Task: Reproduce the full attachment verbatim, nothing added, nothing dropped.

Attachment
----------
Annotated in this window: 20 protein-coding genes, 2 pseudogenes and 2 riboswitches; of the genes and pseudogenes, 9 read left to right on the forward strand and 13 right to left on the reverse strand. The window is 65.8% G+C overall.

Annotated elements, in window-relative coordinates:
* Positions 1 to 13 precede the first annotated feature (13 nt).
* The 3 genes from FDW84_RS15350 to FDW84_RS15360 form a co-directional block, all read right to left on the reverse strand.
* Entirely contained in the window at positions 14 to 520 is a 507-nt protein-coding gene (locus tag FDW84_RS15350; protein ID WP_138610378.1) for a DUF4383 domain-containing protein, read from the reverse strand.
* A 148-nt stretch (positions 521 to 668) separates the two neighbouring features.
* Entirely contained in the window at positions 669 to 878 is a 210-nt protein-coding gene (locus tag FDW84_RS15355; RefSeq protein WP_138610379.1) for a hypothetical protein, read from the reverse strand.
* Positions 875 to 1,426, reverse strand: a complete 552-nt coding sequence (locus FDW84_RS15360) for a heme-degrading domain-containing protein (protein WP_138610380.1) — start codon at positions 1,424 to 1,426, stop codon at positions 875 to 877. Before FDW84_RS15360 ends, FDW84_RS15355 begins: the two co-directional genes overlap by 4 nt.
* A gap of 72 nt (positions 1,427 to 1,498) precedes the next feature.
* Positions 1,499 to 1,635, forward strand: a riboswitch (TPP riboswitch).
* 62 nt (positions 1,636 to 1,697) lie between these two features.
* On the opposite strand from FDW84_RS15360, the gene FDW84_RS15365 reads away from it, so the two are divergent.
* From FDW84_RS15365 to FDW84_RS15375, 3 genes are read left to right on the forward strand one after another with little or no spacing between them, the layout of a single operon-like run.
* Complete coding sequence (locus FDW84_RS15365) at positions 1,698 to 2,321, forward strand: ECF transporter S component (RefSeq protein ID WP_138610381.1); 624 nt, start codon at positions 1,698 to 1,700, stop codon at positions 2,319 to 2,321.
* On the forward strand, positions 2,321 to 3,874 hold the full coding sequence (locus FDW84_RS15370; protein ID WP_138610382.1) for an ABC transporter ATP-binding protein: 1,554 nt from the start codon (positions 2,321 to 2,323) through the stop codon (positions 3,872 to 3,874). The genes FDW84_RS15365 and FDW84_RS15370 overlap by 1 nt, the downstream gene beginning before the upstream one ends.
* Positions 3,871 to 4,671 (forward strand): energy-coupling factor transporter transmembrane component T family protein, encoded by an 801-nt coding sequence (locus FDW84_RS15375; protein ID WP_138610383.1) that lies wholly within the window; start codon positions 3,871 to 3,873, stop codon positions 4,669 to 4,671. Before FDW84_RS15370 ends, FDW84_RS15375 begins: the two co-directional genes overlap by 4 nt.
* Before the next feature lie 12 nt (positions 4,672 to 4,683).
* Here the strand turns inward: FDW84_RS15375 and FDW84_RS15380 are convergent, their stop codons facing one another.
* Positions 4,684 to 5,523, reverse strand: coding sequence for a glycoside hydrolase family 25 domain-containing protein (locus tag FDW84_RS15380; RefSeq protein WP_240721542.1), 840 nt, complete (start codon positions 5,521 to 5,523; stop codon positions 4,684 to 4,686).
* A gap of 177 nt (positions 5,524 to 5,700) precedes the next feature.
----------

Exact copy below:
Annotated in this window: 20 protein-coding genes, 2 pseudogenes and 2 riboswitches; of the genes and pseudogenes, 9 read left to right on the forward strand and 13 right to left on the reverse strand. The window is 65.8% G+C overall.

Annotated elements, in window-relative coordinates:
* Positions 1 to 13 precede the first annotated feature (13 nt).
* The 3 genes from FDW84_RS15350 to FDW84_RS15360 form a co-directional block, all read right to left on the reverse strand.
* Entirely contained in the window at positions 14 to 520 is a 507-nt protein-coding gene (locus tag FDW84_RS15350; protein ID WP_138610378.1) for a DUF4383 domain-containing protein, read from the reverse strand.
* A 148-nt stretch (positions 521 to 668) separates the two neighbouring features.
* Entirely contained in the window at positions 669 to 878 is a 210-nt protein-coding gene (locus tag FDW84_RS15355; RefSeq protein WP_138610379.1) for a hypothetical protein, read from the reverse strand.
* Positions 875 to 1,426, reverse strand: a complete 552-nt coding sequence (locus FDW84_RS15360) for a heme-degrading domain-containing protein (protein WP_138610380.1) — start codon at positions 1,424 to 1,426, stop codon at positions 875 to 877. Before FDW84_RS15360 ends, FDW84_RS15355 begins: the two co-directional genes overlap by 4 nt.
* A gap of 72 nt (positions 1,427 to 1,498) precedes the next feature.
* Positions 1,499 to 1,635, forward strand: a riboswitch (TPP riboswitch).
* 62 nt (positions 1,636 to 1,697) lie between these two features.
* On the opposite strand from FDW84_RS15360, the gene FDW84_RS15365 reads away from it, so the two are divergent.
* From FDW84_RS15365 to FDW84_RS15375, 3 genes are read left to right on the forward strand one after another with little or no spacing between them, the layout of a single operon-like run.
* Complete coding sequence (locus FDW84_RS15365) at positions 1,698 to 2,321, forward strand: ECF transporter S component (RefSeq protein ID WP_138610381.1); 624 nt, start codon at positions 1,698 to 1,700, stop codon at positions 2,319 to 2,321.
* On the forward strand, positions 2,321 to 3,874 hold the full coding sequence (locus FDW84_RS15370; protein ID WP_138610382.1) for an ABC transporter ATP-binding protein: 1,554 nt from the start codon (positions 2,321 to 2,323) through the stop codon (positions 3,872 to 3,874). The genes FDW84_RS15365 and FDW84_RS15370 overlap by 1 nt, the downstream gene beginning before the upstream one ends.
* Positions 3,871 to 4,671 (forward strand): energy-coupling factor transporter transmembrane component T family protein, encoded by an 801-nt coding sequence (locus FDW84_RS15375; protein ID WP_138610383.1) that lies wholly within the window; start codon positions 3,871 to 3,873, stop codon positions 4,669 to 4,671. Before FDW84_RS15370 ends, FDW84_RS15375 begins: the two co-directional genes overlap by 4 nt.
* Before the next feature lie 12 nt (positions 4,672 to 4,683).
* Here the strand turns inward: FDW84_RS15375 and FDW84_RS15380 are convergent, their stop codons facing one another.
* Positions 4,684 to 5,523, reverse strand: coding sequence for a glycoside hydrolase family 25 domain-containing protein (locus tag FDW84_RS15380; RefSeq protein WP_240721542.1), 840 nt, complete (start codon positions 5,521 to 5,523; stop codon positions 4,684 to 4,686).
* A gap of 177 nt (positions 5,524 to 5,700) precedes the next feature.